I visited a friend for the first time in her new digs: a retirement/nursing home. This friend and I have been orbiting each other for years in the dance that is life. We have connected deeply and intensely at intervals when life’s events converge, and then the connection recedes a little until the next crossing of paths. She was instrumental in my gaining a work opportunity in my latest and last teaching position before my retirement from the classroom. Her good word brought me into a fold that nourished and grew me professionally for nigh on ten years. During the recent time of remote teaching, when my pillars crumbled and my esteem plummeted, she was there again assisting with resources— and many cups of tea!
She experienced a traumatic rare health event some months ago – a spinal aneurism. It left her paralysed from the waist down. It is still uncertain how permanent this loss will be. Because of her loss of mobility and independence, she has had to leave her family home, and after a series of short-term – and some deeply unsatisfactory – stays in hospitals, rehab facilities and aged care facilities, she has landed in her current place of residence.
I visited her, taking in my company, my thoughts and reading material. My intentions were solace, and continued friendship. She received me graciously and with loving gratitude. But what she also showed me was strength — mental strength — in abundance. Her routines, including daily physiotherapy, provide her with hope. She can see for herself the incremental difference in movement she has regained in her legs. Her prognosis is uncertain. Her resolution— to stand on her own— her steel.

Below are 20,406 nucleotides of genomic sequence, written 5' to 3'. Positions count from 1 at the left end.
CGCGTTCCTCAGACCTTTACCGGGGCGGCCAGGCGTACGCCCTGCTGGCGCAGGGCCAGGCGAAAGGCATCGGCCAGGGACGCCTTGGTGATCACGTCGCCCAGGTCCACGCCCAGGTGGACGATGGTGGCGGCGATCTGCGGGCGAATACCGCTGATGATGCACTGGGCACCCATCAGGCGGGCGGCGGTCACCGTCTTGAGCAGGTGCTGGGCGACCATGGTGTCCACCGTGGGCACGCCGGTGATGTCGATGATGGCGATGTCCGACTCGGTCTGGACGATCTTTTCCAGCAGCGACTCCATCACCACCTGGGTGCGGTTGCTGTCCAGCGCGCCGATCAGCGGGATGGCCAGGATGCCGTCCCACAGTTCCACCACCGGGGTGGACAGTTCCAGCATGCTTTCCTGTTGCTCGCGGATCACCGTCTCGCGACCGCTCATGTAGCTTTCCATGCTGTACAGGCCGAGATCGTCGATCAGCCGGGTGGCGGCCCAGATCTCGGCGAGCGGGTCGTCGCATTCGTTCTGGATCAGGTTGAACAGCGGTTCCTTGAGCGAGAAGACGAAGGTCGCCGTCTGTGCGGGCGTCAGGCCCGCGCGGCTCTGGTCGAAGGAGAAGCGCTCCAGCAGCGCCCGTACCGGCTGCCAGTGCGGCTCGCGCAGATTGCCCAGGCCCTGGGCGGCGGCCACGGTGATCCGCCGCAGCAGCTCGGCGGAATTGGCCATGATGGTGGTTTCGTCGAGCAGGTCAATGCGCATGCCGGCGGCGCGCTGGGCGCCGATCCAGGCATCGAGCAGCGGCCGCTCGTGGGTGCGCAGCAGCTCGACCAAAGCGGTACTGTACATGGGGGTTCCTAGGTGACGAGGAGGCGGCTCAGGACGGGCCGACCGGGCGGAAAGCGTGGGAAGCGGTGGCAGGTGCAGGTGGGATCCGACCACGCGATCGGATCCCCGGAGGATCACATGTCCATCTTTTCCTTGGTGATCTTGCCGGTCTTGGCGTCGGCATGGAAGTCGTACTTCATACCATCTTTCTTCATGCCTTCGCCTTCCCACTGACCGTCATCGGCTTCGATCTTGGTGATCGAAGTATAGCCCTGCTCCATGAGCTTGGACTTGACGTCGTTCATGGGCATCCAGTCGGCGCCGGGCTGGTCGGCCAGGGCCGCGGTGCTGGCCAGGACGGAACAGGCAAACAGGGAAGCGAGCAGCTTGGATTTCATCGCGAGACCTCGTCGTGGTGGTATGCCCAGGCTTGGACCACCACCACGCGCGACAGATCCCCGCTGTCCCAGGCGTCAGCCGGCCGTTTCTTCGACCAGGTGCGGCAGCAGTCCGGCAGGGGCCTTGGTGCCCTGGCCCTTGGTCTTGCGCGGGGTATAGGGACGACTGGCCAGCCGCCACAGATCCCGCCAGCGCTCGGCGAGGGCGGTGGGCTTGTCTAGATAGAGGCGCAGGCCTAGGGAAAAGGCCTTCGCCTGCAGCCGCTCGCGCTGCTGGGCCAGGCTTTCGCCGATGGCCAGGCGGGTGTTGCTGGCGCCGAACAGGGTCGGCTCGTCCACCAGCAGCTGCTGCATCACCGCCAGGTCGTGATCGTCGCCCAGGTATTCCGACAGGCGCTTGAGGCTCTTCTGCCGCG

In her situation, she has a great deal of time for reflection. In my company, the reflection encompassed our teaching careers, and the students and the families whose lives were entwined with ours. Our grown children and grandchildren also received the deeply satisfying call over that old friends conduct; we remarked on the milestones of their successes and empathised over their challenges.
We also spoke of the uncertainty of life, especially the suddenness of life-changing events such as the one she’d experienced. But we both knew of many of our friends and connections who had not made it to this present day. Both of us felt lucky to be here, to continue to live, to look forward to the next wave of experiences life would bring.
I know she will use her time of reflection well; she will see this situation through and cope with whatever is on the other side. Typically of her spirit, she made sure I saved the day for her next birthday, a major one. She prefaced it, with “If I’m still alive…I’d like to have a big party and invite everyone.” We can’t know what the future will bring and whether this event will go ahead. Of one thing I am sure, it won’t be for want of trying.
I left her company, fortified for the day ahead, whatever it brings.